In accordance with the invention, the post mix dispenser 12 acts as a secondary dispenser in communication with and positioned in spaced relationship apart from the pre mix or primary dispenser 14, and functions to automatically replenish the mixture dispensed from the pre mix dispenser 14. That is, the post mix or replenishing dispenser 12 is connected to and stationed entirely independent of the pre mix dispenser 14. It should be appreciated that while the post mix dispenser 12 is shown in FIG. 1 in spaced lateral relationship with the pre mix dispenser 14, it can be placed behind the pre mix dispenser 14, under the table T, and even in another room with appropriate lengths of outlet tubing 186 and control cable 211. The inventive system was specifically created so that the remote post mix dispenser 12 using a dry concentrate base can be employed to automatically maintain a full bowl level in the pre mix dispenser 14.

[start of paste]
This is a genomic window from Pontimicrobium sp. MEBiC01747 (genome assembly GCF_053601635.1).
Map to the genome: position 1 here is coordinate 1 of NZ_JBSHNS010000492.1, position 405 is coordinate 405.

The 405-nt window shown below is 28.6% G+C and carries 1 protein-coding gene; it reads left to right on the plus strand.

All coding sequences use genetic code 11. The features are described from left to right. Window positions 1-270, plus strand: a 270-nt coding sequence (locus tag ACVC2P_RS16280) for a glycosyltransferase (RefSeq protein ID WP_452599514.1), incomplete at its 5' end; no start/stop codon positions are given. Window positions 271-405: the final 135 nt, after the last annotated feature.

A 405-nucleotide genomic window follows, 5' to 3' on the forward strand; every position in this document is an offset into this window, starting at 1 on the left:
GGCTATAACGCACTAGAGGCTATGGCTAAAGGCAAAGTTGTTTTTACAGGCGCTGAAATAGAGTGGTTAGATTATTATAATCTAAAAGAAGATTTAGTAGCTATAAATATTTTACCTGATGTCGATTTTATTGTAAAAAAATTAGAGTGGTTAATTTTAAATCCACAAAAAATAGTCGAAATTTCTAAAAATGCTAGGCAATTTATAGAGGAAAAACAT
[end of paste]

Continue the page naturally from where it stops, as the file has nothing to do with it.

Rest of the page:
Referring to FIGS. 3 and 7, the dispensing system 10 includes a source of electrical power 214 and appropriate connection lines for energizing the necessary components and providing light and necessary controls in both the post mix dispenser 12 and premix dispenser 14. In order to control certain aspects of the system, the lower front panel 44 of the post mix dispenser 12 carries a two-position, flush switch 216 which when turned on enables only hot water from the water tank container 54 to travel through the entire system 10 so as to clean the same. The panel 44 also has a two-position, main switch 218 for enabling normal operation using either a water line connection or a portable water source. In addition, a manual/auto switch 220 is provided on the vertical support plate 136 of post mix dispenser housing 16. When in the manual position, the indicator light 48 on door 40 is amber, when in auto position the indicator light 46 is green. Also, a selector or function switch 222 is provided above the manual/auto switch 220 to select either the water line connection mode or the portable water container mode.